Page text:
Getting redundancy right
HR IN PRACTICE When an employee is made redundant, there are legal obligations with which their employer has to comply. It’s important that these are well understood by both employers and employees.
A redundancy, while sometimes a confronting topic, can often be important for a business to remain operationally viable.
Employers have a range of legal obligations to consider throughout the redundancy process and these help ensure that a procedurally fair and respectful process is provided to staff while minimising business exposure.
What is a redundancy?
A redundancy situation occurs when an employer decides that a role performed by a particular employee or employees, through no fault of their own, no longer needs to be performed by them or by anyone else or that these duties, if some or all still need to be fulfilled, can be redistributed among other employees.
The position itself ceases to exist.
According to the Fair Work Act 2009*, businesses can be exposed to an unfair dismissal claim (among other legal claims) if a redundancy is not considered to be genuine.
Reasons for a genuine redundancy include:
• a machine or technology replaces the job performed by the employee
• there is a downturn in the business or the economy is generally affecting the business’s operational requirements
• the business is overstaffed—for example, the employer only needs three people to do a particular task or duty instead of five
• certain tasks will be outsourced
• the business will be relocated or sold.
A redundancy should not be used simply to terminate an underperforming or misbehaving employee and it is important to keep in mind, as a general principle, that in a redundancy, it is the job that is redundant, not the employee.
*Note: for unincorporated business entities in Western Australia that are covered by their state system, the same general provisions apply under Western Australia’s Minimum Conditions of Employment Act 1993.
Consulting with the affected employee
Even if there is a bona fide reason for the redundancy, under the Fair Work Act 2009, an employer must ensure that they are meeting their consultation obligations for the termination of employment to be considered a genuine redundancy.
This means that prior to notifying the employee that their position will be made redundant, an employer must consult with the employee about the nature of the changes the business is considering making and inform them that there is a possibility that their position will be made redundant.
The employee must then be given the chance to provide their own feedback about the changes and how they will affect them as well as to discuss any alternative solutions that will either minimise the effects of the redundancy (such as delaying the termination date) or avoid redundancy altogether.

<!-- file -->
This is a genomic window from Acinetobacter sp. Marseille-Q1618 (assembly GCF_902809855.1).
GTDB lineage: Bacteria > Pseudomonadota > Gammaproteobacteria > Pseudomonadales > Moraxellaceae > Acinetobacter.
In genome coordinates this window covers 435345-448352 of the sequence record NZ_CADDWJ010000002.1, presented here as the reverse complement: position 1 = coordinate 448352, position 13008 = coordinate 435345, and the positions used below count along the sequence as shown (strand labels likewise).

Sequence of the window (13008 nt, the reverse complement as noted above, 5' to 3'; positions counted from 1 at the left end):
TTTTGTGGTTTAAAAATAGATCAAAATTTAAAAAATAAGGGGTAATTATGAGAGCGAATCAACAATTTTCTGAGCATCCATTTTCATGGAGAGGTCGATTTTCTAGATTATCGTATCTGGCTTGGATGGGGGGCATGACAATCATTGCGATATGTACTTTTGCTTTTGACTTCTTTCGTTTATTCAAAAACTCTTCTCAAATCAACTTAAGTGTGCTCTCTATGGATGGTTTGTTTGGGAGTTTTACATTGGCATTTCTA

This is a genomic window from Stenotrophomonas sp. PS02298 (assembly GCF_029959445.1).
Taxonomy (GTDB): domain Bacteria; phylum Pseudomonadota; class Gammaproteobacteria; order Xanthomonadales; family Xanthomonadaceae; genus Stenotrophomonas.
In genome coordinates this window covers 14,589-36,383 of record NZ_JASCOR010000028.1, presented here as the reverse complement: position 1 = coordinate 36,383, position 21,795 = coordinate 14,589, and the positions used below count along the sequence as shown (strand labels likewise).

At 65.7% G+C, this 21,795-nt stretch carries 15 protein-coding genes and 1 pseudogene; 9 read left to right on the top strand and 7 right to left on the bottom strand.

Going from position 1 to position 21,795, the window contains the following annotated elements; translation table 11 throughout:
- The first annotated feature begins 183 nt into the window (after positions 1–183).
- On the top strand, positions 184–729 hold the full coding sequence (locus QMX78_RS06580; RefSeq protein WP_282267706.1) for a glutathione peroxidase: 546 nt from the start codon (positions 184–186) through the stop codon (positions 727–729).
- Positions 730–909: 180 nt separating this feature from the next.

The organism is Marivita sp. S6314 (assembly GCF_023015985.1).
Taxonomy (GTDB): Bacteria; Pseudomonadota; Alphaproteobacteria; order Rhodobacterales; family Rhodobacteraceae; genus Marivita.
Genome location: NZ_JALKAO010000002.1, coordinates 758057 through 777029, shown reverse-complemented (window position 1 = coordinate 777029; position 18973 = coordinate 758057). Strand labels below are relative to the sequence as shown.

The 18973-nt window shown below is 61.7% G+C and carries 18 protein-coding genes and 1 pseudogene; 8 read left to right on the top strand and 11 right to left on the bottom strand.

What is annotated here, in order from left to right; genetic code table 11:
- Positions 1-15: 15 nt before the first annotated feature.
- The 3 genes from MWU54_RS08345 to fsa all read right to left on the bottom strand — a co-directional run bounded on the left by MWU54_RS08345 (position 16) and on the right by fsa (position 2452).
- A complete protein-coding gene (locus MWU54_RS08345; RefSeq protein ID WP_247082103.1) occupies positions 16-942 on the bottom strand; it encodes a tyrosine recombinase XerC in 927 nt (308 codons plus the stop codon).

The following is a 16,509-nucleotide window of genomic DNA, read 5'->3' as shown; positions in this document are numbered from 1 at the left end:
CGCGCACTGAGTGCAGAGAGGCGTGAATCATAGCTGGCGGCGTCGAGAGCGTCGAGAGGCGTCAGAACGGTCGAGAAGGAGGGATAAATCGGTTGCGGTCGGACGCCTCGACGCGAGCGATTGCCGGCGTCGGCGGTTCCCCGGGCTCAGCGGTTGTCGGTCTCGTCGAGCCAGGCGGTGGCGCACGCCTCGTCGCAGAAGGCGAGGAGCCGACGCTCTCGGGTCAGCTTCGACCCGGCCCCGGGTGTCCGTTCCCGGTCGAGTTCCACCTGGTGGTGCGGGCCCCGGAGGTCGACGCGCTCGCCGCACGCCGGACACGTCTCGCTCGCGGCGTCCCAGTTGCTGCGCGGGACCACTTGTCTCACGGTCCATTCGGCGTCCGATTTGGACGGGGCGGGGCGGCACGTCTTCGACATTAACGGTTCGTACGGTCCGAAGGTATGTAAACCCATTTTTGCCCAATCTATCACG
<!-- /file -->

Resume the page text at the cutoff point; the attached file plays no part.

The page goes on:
The employer is then obligated to reasonably consider any feedback provided by the employee before making the final decision to terminate their employment.
Can the employee be redeployed elsewhere? Prior to making an employee redundant, an employer must try as hard as reasonably possible to provide an alternative position for
them elsewhere in the business or in another associated entity.
This redeployment should be to a role that is equal or extremely similar (in both remuneration and status) to their original position.
Failure to redeploy an employee to an available position can expose the business to an unfair dismissal claim.
While it is possible to redeploy an employee to a less favourable position, this can still call into question the genuine nature of the redundancy unless the employee agrees and the employee may still have an entitlement to redundancy pay.
Notice of termination and redundancy pay Regardless of any entitlement to redundancy pay, an employee will still be entitled to notice of termination.
Taking into consideration the circumstances of the redundancy, an employer can choose to pay this notice in lieu or require the employee to work out the notice period.
An employee’s entitlement to redundancy pay is afforded under the National Employment Standards within the Fair Work Act 2009.
The amount the employee is entitled to will depend on their length of service—an employee with less than one year’s service will not be entitled to redundancy pay and the entitlement amount increases progressively until the employee has reached 10 years of continuous service.
This is paid at their base rate of pay for their ordinary hours and doesn’t include loadings, allowances or penalty rates.
However, under certain circumstances—for example, if the employee is a casual employee or the employer is operating a small business (with 14 or fewer employees, including regular casual employees)—the employer is not obligated to provide this redundancy pay.
As with any termination of employment, an employee is also entitled to payment for any untaken annual leave and long service leave, if applicable.
Some awards provide employees with additional entitlements in the event of a redundancy and it is recommended that an employer check their employee’s modern award (if one applies to them).
An employer must adhere to a number of obligations during the redundancy process and failure to do so can expose the business to legal claims, even when a genuine reason exists for the redundancy.
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